Fuchsias – one of the most popular of plants for hanging baskets and pots, with ‘ballerina’ blooms in so many shades of pinks, violets, purples, red, orange and white.
Most of those used for summer bedding are not hardy and will not withstand a British winter – yet there is an increasing range of hardy forms which make wonderful garden shrubs, flowering throughout the summer and well into the autumn.
Fuchsias are flowering shrubs and small trees, mostly native to Central and South America. Most are tropical or sub-tropical, hence not being frost hardy, but some originate from the temperate zone at the southern tip of South America. Many of the species have bright red sepals and purple petals, as these are the colours that attract the hummingbirds to pollinate them.
Most of the Fuchsias we grow in our gardens are hybrids, bred from a few selected species. The British Fuchsia Society has compiled a list of hardy varieties – with many hundreds now considered hardy throughout the UK during most winters.
In milder areas, such as the West Country, Fuchsias can make quite substantial shrubs as they are less likely to be cut to the ground by frost in winter. Some of the species, such as Fuchsia magellanica, and their cultivars, make impressive flowering hedges. These tend to be the smaller flowered forms – but this does not detract from their beauty. Others have much larger blooms, including an increasing range with double flowers.
Needless to say, we will not find hummingbirds pollinating them in our gardens, but they are sought out by one of our most interesting migrant moths – the Hummingbird Hawk Moth. These are quite unmistakable as they hover around a hanging basket of Fuchsias with their long proboscis seeking out the nectar.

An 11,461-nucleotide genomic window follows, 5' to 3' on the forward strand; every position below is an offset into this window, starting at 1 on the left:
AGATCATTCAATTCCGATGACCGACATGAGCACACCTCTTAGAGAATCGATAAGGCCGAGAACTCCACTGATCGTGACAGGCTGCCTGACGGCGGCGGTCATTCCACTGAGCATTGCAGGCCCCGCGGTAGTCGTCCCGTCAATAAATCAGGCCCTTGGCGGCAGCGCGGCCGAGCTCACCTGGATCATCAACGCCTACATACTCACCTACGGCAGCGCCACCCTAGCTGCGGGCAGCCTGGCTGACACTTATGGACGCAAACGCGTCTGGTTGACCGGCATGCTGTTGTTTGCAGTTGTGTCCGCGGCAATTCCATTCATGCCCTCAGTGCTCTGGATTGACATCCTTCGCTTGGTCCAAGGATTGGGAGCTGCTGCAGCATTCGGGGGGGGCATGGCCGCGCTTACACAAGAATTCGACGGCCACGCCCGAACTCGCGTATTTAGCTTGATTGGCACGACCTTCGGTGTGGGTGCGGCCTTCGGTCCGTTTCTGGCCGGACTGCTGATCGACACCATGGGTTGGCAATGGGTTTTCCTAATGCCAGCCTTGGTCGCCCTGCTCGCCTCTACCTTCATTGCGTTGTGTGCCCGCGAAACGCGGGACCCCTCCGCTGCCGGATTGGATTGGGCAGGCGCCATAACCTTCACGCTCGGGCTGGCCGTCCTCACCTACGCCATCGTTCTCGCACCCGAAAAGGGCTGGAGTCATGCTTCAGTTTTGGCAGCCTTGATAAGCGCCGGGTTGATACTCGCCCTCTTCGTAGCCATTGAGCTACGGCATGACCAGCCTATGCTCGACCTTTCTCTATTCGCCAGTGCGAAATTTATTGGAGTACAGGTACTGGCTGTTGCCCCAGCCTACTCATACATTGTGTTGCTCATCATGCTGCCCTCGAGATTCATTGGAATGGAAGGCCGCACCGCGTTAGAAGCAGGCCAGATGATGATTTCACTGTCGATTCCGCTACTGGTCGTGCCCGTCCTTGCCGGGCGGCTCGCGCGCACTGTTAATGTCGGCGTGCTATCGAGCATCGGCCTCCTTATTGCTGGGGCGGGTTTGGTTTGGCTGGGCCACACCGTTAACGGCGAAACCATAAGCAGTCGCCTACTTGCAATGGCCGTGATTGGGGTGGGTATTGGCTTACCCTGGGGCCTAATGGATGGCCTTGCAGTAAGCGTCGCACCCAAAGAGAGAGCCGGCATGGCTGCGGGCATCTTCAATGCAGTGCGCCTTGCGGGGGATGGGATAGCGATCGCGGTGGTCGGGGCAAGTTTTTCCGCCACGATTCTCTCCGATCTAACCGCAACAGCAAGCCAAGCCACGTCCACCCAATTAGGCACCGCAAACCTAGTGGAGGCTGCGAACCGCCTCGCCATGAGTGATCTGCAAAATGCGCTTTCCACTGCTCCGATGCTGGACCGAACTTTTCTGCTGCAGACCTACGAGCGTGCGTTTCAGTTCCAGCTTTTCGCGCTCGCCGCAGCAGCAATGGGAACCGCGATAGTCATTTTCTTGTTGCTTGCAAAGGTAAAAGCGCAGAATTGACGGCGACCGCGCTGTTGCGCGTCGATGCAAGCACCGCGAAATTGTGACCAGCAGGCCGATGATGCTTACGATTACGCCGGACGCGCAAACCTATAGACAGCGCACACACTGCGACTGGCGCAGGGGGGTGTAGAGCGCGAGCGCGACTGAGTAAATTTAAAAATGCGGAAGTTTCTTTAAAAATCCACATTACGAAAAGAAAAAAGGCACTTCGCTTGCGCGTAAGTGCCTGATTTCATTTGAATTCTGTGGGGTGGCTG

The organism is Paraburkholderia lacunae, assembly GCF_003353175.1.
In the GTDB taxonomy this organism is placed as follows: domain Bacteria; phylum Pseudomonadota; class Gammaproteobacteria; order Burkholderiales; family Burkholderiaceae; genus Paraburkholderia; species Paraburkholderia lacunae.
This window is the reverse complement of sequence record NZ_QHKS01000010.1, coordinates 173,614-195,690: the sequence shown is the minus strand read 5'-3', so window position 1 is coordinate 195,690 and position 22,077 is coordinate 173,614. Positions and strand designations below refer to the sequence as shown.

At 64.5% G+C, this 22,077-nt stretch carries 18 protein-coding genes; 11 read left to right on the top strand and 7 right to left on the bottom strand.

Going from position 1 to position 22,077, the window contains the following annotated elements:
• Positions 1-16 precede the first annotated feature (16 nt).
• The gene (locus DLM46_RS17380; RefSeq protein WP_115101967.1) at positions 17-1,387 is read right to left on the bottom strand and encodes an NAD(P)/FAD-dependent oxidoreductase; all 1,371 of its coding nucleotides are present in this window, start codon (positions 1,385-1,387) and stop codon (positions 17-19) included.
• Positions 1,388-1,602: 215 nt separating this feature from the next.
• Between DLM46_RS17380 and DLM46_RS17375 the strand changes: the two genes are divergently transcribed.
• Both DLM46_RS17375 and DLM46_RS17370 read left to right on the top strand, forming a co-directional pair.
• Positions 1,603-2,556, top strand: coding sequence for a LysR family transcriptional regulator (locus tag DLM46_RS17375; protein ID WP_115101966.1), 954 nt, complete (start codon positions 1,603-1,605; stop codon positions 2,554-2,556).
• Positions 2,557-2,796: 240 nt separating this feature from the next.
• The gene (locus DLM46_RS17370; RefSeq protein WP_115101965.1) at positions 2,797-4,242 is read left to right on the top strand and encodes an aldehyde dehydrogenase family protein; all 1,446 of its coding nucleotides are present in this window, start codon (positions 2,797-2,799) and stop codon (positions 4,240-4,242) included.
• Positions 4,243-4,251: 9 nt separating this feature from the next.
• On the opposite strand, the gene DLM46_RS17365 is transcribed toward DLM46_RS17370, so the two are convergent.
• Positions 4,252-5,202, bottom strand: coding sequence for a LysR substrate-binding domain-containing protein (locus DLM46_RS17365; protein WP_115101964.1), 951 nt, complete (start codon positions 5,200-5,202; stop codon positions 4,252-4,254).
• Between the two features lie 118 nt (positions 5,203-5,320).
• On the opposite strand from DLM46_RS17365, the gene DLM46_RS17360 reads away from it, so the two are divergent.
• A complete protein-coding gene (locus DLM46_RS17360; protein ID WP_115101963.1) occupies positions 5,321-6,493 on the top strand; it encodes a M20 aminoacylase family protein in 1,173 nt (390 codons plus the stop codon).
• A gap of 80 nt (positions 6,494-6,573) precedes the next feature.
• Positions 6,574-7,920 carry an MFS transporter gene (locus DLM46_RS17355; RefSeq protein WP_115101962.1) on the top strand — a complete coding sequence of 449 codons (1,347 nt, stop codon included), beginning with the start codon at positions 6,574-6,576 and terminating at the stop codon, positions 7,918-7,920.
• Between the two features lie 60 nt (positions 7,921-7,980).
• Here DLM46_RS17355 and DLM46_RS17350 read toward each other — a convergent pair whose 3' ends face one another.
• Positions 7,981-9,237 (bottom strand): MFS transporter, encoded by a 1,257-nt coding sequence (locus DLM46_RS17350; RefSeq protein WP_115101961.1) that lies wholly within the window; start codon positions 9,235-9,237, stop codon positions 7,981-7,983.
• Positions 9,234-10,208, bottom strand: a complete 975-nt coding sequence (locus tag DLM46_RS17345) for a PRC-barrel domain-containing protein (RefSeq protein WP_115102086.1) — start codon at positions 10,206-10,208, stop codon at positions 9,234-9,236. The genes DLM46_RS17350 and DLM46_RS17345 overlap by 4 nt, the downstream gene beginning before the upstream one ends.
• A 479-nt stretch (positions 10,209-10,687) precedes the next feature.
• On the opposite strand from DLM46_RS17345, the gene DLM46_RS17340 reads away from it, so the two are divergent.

Hardy Fuchsias are easy to grow shrubs, happy in sun or partial shade, although they prefer a reasonable fertile soil which does not dry out. Plant them deep – about 2-3 inches deeper than in the pot, with a mulch of compost or bark (I like composted bark) both at planting and again in the autumn to protect the roots over winter). I prefer to leave the stems over winter, even though the leaves will drop, and cut them back to the ground when the new shoots appear in the spring.
Here are some of my favourites. Genii tops my list. In shade the foliage is lime green, more golden in a sunnier position. I love it for the foliage alone, but the single flowers of cerise and violet add to its beauty.
Hawkshead has nudged is way into a few places in our garden, with its dainty ‘ladies eardrop’ of white, shading to pale pink or lilac. The blooms may be small, but there are lots of ‘em!
Garden News is quite the opposite. Large double blooms of pale and cerise pink. Stunningly eye-catching and will compete with any bedding.
Tom West could be grown for its foliage alone – variegated in shades of green, red and grey, with blooms of red and purple. May sound OTT but it works!
Deltas Sarah is quite the opposite. Delicate blue and white blooms set amongst the clean green leaves. Unusual colours for a fuchsia and well worth growing.
n Manea School of Gardening (RHS Approved Centre) RHS Courses taught at all levels. Applications now being taken for September. Now open for plant sales on Saturdays.